As the tender for a military trainer progressed, operational experience in the air force and pressure from foreign participating companies shifted the original requirements for a purely trainer aircraft to one that encompassed a light combat capability.:21 In mid-March 2002, Commander-in-Chief Vladimir Mikhailov stated that the Yak-130 had been chosen over the MiG-AT as the air force's new trainers,:21 only for the media to subsequently report that both aircraft had been chosen. The Yak-130, however, was said to be superior as it could serve the dual role of a trainer and combat jet, and in the end, on 10 April 2002, it was announced that the Yak-130 had indeed been selected over the MiG-AT. Mikoyan protested the decision, in particular the expanded requirements for a lightweight combat trainer, and the weapons load requirement that was apparently too great for such physically-inadequate designs.:23 By then, the two prototypes had amassed 750 flights.
An aspect of the Mikoyan's original 1993 agreement with the French companies was that the latter would assist in the marketing of the MiG-AT outside the Commonwealth of Independent States (CIS).:45 In particular, the agreement was intended to add credibility to the project, and to draw on Snecma's international business network. Aside from the CIS, Russia would market the aircraft to countries that had traditionally purchased the country's aircraft, including India and Malaysia.:45 The aircraft was demonstrated to officials and pilots of such countries as Algeria, Greece, India and the United Arab Emirates.:21 Despite the loss in 2002 to the Yakovlev design, Mikoyan proceeded with discussions with prospective overseas partners and continuing flight-test programme. In February 2004, the design received its Russian military certification, and it was expected that Algeria would be the first to place an order for the aircraft.
In June 2018, vice president of the United Aircraft Corporation Sergei Korotkov announced the Russian Defence Ministry is considering a revival of the program and possibility of using the aircraft as a main platform for base training of pilots. Further, it was reported by Viktor Bondarev if the decision is taken, the aircraft may enter the ranks of the Russian Air Force in 2023.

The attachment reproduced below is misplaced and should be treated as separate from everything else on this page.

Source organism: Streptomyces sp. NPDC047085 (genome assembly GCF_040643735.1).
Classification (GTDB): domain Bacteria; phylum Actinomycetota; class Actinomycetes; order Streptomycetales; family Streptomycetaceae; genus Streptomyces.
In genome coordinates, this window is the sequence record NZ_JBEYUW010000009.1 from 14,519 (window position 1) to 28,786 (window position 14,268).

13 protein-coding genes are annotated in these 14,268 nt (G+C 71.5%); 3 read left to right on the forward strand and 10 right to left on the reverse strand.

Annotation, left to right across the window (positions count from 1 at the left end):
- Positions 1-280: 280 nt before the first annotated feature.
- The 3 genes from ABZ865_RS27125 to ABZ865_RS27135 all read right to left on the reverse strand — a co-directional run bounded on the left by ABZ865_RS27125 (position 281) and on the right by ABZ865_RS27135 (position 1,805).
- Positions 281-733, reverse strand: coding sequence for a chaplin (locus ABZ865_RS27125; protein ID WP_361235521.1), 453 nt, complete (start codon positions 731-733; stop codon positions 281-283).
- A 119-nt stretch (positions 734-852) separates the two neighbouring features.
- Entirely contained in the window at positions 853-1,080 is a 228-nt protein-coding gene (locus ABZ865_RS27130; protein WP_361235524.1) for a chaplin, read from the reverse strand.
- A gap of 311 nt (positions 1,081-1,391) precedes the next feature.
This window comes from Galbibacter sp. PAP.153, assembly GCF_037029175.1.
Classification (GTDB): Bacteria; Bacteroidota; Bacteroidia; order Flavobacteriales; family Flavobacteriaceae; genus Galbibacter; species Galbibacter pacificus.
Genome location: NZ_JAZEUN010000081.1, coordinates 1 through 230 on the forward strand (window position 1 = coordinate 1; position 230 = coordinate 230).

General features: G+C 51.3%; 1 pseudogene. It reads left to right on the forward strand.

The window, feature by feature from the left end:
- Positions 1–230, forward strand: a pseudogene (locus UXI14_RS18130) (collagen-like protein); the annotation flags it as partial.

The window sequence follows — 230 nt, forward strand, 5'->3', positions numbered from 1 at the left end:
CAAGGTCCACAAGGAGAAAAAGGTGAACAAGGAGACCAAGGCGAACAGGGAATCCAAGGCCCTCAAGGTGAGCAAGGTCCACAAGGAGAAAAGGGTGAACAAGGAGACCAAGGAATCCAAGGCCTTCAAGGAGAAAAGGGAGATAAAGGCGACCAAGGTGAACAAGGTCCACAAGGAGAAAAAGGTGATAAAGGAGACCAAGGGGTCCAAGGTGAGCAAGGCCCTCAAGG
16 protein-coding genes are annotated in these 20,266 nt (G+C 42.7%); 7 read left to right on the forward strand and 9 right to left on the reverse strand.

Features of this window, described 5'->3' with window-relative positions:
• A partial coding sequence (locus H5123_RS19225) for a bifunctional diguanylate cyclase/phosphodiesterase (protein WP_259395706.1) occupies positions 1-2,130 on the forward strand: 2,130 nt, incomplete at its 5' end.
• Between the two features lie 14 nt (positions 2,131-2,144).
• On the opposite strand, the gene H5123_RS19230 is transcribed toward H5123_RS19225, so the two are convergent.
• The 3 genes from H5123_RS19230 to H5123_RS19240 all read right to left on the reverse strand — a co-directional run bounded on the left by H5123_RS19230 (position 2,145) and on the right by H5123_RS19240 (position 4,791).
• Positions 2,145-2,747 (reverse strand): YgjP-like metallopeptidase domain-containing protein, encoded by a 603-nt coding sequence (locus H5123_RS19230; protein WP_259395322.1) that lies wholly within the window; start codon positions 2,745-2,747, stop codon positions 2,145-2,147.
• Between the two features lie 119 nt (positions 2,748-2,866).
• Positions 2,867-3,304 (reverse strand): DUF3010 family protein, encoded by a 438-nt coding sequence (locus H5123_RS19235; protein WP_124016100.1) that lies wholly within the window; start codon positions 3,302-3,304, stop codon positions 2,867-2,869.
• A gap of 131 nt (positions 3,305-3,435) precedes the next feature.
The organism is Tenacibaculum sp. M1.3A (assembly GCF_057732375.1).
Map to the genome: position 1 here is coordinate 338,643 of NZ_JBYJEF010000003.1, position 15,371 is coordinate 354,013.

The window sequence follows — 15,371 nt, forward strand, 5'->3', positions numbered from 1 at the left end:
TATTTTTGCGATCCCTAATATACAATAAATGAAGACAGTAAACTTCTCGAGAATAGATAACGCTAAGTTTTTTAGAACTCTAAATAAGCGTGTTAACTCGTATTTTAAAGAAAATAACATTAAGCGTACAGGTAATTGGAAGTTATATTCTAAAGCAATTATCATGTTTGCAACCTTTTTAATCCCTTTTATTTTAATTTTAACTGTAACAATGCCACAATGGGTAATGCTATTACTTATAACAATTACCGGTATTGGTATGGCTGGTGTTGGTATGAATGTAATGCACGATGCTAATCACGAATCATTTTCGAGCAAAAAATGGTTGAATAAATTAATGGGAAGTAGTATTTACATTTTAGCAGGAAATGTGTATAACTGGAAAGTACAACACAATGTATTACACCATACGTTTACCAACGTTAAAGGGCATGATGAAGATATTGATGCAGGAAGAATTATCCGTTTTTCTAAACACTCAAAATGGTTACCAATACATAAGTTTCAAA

- MiG-AT – two-seat basic military trainer variant.
- MiG-AC – proposed single-seat combat variant with shortened fuselage.:45
- MiG-ATC – proposed trainer/light combat variant of the baseline MiG-AT with helmet-mounted target designation system for air-to-air and air-to-ground operations.:45
- Crew: 2
- Length: 12.01 (39 ft 5 in)
- Wingspan: 10.16 m (33 ft 4 in)
- Height: 4.42 m (14 ft 6 in)
- Wing area: 17.67 m² (190.2 ft²)
- Loaded weight: 4,610 kg (10,163 lb)
- Max. takeoff weight: 7,800 kg (17,196 lb)
- Fuel capacity: 2,390 l (530 imp gal; 630 US gal)
- Powerplant: 2 × SNECMA Turbomeca Larzac 04-R-20 turbofans, 14.40 kN (3,237 lbf) each
- Maximum speed: Mach 0.81 (1,000 km/h; 621 mph)
- Range: 1,200 km (746 mi; 648 nmi)
- Ferry range: 2,000 km (1,243 mi; 1,080 nmi)
- Service ceiling: 14,000 m (46,000 ft)
- Rate of climb: 81.7 m/s (16,080 ft/min)
- Maximum g-load: +8 g
- Guns: UPK-23 gun pod for Gryazev-Shipunov GSh-23 autocannons
- Hardpoints: 9 × with a capacity of up to 2,000 kg (4,400 lb) of stores and provisions to carry combinations of:
- Bombs: up to 500 kg (1,100 lb) bombs
Aircraft of comparable role, configuration and era
- EADS Mako/HEAT
- Hongdu L-15
- Sukhoi S-54 – although single-engined it was entered into the same UTS (new generation jet trainer) design competition
- Yakovlev Yak-130 – selected UTS design
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Nikitin predicts the cost of developing the MiG-AT will be about $200 million, half of which has been spent.